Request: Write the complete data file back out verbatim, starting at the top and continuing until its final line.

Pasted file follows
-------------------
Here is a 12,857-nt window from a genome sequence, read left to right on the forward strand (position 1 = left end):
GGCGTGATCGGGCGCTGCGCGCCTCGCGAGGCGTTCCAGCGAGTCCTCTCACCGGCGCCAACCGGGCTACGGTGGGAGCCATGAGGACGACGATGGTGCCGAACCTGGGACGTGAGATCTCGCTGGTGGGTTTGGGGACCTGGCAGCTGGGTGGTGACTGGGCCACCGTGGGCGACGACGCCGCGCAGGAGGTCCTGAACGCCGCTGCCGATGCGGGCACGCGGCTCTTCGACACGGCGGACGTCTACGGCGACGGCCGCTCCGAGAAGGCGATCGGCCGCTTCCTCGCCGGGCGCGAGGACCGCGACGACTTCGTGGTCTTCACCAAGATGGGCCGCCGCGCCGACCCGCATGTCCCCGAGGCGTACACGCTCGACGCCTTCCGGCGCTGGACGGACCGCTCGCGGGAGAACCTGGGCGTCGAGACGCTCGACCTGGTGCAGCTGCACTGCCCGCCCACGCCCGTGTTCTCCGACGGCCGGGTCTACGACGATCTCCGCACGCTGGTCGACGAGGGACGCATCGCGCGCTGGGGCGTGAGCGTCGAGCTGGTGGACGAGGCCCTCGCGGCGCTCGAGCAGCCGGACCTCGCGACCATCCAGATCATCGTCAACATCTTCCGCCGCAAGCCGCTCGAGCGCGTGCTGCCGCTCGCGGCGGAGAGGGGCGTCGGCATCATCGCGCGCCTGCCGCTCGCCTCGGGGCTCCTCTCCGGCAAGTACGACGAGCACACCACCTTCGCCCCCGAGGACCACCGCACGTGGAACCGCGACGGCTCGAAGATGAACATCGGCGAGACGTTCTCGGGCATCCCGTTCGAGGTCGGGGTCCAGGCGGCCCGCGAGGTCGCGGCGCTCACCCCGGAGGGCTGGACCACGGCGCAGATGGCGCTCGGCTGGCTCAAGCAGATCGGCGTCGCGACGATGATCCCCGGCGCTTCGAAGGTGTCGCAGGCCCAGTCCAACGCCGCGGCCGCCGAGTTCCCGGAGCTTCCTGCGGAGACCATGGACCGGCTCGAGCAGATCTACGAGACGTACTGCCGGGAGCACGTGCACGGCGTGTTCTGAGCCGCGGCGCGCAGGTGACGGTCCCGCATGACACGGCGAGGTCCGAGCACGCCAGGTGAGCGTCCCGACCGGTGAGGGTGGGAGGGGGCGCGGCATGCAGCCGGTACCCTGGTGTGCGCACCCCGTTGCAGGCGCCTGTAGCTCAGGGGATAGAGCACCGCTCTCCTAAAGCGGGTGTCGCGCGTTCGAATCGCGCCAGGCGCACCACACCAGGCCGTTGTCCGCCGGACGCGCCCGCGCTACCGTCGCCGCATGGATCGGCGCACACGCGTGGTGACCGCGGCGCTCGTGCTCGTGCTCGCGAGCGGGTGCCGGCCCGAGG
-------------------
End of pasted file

Here is a 12,857-nt window from a genome sequence, read left to right on the forward strand (position 1 = left end):
GGCGTGATCGGGCGCTGCGCGCCTCGCGAGGCGTTCCAGCGAGTCCTCTCACCGGCGCCAACCGGGCTACGGTGGGAGCCATGAGGACGACGATGGTGCCGAACCTGGGACGTGAGATCTCGCTGGTGGGTTTGGGGACCTGGCAGCTGGGTGGTGACTGGGCCACCGTGGGCGACGACGCCGCGCAGGAGGTCCTGAACGCCGCTGCCGATGCGGGCACGCGGCTCTTCGACACGGCGGACGTCTACGGCGACGGCCGCTCCGAGAAGGCGATCGGCCGCTTCCTCGCCGGGCGCGAGGACCGCGACGACTTCGTGGTCTTCACCAAGATGGGCCGCCGCGCCGACCCGCATGTCCCCGAGGCGTACACGCTCGACGCCTTCCGGCGCTGGACGGACCGCTCGCGGGAGAACCTGGGCGTCGAGACGCTCGACCTGGTGCAGCTGCACTGCCCGCCCACGCCCGTGTTCTCCGACGGCCGGGTCTACGACGATCTCCGCACGCTGGTCGACGAGGGACGCATCGCGCGCTGGGGCGTGAGCGTCGAGCTGGTGGACGAGGCCCTCGCGGCGCTCGAGCAGCCGGACCTCGCGACCATCCAGATCATCGTCAACATCTTCCGCCGCAAGCCGCTCGAGCGCGTGCTGCCGCTCGCGGCGGAGAGGGGCGTCGGCATCATCGCGCGCCTGCCGCTCGCCTCGGGGCTCCTCTCCGGCAAGTACGACGAGCACACCACCTTCGCCCCCGAGGACCACCGCACGTGGAACCGCGACGGCTCGAAGATGAACATCGGCGAGACGTTCTCGGGCATCCCGTTCGAGGTCGGGGTCCAGGCGGCCCGCGAGGTCGCGGCGCTCACCCCGGAGGGCTGGACCACGGCGCAGATGGCGCTCGGCTGGCTCAAGCAGATCGGCGTCGCGACGATGATCCCCGGCGCTTCGAAGGTGTCGCAGGCCCAGTCCAACGCCGCGGCCGCCGAGTTCCCGGAGCTTCCTGCGGAGACCATGGACCGGCTCGAGCAGATCTACGAGACGTACTGCCGGGAGCACGTGCACGGCGTGTTCTGAGCCGCGGCGCGCAGGTGACGGTCCCGCATGACACGGCGAGGTCCGAGCACGCCAGGTGAGCGTCCCGACCGGTGAGGGTGGGAGGGGGCGCGGCATGCAGCCGGTACCCTGGTGTGCGCACCCCGTTGCAGGCGCCTGTAGCTCAGGGGATAGAGCACCGCTCTCCTAAAGCGGGTGTCGCGCGTTCGAATCGCGCCAGGCGCACCACACCAGGCCGTTGTCCGCCGGACGCGCCCGCGCTACCGTCGCCGCATGGATCGGCGCACACGCGTGGTGACCGCGGCGCTCGTGCTCGTGCTCGCGAGCGGGTGCCGGCCCGAGG